Software Product
0 Software products may be developed for a particular
  customer or may be developed for a general market
0 Software products may be
  0 Generic - developed to be sold to a range of different
    customers
  0 Bespoke (custom) - developed for a single customer according
    to their specification




                                                              9
Software Applications




                        10
      Software – New Categories
0 Open world computing—pervasive,
  distributed computing
0 Ubiquitous computing—wireless networks
0 Netsourcing—the Web as a computing engine
0 Open source—”free” source code open to the
  computing community


                                               11
                      Legacy Software
0 Were developed decades ago and have been continually
  modified to meet changes in business requirements and
  computing platforms.
0 Why must it change?
   0   software must be adapted to meet the needs of new computing
       environments or technology.
   0   software must be enhanced to implement new business requirements.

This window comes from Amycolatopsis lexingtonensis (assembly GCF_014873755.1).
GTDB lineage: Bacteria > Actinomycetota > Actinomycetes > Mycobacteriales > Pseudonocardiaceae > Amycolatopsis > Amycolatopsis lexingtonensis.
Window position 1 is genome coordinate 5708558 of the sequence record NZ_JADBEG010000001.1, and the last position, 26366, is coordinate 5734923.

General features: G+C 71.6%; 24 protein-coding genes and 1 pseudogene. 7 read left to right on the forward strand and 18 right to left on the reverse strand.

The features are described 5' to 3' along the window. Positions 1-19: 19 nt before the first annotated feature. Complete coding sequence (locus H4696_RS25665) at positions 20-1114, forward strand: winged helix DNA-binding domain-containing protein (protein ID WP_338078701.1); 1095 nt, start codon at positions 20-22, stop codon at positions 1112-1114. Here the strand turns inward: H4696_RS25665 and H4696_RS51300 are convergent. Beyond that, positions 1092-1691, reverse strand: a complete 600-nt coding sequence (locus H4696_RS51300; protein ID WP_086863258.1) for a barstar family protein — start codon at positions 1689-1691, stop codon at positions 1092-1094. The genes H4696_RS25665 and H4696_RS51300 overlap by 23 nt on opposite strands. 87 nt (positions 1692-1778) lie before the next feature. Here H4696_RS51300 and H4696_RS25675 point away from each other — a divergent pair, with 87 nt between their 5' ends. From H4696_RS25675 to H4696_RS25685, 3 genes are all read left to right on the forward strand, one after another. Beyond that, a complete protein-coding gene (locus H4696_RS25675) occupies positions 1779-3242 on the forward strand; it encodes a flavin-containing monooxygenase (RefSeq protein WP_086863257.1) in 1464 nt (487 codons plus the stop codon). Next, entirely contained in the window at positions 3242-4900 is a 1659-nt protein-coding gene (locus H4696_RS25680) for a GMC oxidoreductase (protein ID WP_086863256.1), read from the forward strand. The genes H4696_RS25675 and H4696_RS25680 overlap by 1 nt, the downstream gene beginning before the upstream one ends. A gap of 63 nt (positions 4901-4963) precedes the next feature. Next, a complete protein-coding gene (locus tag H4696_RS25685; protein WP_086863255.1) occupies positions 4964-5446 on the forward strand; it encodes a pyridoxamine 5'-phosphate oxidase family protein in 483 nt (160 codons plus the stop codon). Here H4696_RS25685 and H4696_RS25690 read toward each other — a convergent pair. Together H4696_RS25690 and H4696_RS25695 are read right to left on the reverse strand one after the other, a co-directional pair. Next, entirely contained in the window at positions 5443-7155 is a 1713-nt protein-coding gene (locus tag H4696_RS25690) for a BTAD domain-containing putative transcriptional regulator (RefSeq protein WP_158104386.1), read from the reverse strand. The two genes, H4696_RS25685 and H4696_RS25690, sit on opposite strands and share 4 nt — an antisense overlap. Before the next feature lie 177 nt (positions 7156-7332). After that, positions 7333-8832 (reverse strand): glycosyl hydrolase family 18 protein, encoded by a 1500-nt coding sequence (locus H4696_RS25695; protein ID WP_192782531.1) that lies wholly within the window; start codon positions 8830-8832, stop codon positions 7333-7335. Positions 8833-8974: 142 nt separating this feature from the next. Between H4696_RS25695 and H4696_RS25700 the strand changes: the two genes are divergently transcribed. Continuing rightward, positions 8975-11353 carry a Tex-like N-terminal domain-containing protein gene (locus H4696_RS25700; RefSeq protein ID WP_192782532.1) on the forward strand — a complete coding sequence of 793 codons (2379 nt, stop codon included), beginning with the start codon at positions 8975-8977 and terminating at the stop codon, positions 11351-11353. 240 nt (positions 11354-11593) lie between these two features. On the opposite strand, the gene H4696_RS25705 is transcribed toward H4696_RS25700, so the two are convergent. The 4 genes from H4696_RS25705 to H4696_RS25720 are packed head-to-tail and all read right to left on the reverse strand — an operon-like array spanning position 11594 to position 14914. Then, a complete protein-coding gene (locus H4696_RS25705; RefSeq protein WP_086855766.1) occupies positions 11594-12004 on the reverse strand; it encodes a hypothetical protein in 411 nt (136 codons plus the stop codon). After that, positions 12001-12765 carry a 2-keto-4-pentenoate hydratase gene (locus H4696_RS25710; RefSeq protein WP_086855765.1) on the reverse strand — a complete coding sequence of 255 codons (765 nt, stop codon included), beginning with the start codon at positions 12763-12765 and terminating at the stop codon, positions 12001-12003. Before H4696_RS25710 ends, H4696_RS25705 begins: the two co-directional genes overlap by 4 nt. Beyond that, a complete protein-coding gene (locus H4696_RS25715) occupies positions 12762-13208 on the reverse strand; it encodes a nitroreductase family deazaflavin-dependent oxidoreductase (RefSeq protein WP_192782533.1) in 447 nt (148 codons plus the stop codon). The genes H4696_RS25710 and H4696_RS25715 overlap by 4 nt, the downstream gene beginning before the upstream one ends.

0   software must be extended to make it interoperable with other more
       modern systems or databases.
   0   software must be re-architected to make it viable within a network
       environment.

                                                                            12
         Some attributes of good software
The software should deliver the required functionality
and performance to the user
   Maintainability
        Software must evolve to meet changing needs
   Dependability
        Software must be trustworthy
   Efficiency
        Software should not make wasteful use of system resources
   Usability
        Software must be usable by the users for which it was designed


                                                                          13
Some Software Development Questions
0 Why does it take so long to get software finished?
0 Why are development costs so high?
0 Why can’t we find all errors before giving software to
  customer?
0 Why do we spend so much time and effort
  maintaining existing programs?
0 Why do we have difficulty in measuring progress as
  software is being developed and maintained?


                                                           14
15